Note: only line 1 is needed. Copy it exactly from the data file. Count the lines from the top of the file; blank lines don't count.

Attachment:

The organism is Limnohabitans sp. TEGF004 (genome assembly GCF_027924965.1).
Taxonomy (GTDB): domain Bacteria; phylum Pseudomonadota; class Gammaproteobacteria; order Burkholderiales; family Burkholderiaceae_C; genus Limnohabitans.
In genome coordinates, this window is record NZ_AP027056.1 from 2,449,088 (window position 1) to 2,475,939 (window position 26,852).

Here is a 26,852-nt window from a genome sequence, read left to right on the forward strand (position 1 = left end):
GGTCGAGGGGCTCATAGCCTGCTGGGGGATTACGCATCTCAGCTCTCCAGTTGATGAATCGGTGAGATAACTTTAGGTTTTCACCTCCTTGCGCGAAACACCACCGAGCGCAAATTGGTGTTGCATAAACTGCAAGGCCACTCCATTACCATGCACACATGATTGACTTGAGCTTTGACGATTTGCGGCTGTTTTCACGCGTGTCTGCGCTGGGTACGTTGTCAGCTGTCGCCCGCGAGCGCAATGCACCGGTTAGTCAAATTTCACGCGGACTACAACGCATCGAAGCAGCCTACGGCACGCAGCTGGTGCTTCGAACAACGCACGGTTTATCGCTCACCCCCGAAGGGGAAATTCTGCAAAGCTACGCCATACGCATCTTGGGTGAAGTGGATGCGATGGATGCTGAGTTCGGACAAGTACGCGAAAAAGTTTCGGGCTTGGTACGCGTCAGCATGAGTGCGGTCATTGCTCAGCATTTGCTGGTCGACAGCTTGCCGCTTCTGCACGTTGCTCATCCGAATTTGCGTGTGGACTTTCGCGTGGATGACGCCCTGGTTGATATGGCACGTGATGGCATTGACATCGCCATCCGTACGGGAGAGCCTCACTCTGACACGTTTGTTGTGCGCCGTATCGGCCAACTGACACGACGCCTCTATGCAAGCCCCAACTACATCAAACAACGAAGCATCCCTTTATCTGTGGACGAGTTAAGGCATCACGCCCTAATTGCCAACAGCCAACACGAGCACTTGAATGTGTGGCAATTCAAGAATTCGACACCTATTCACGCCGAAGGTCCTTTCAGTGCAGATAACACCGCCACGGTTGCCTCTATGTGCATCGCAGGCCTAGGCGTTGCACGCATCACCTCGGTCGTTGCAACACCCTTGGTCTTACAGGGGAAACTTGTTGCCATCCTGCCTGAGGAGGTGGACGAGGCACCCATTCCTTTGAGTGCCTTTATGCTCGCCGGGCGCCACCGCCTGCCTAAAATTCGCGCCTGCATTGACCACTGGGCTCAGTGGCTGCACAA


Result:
The organism is Limnohabitans sp. TEGF004 (genome assembly GCF_027924965.1).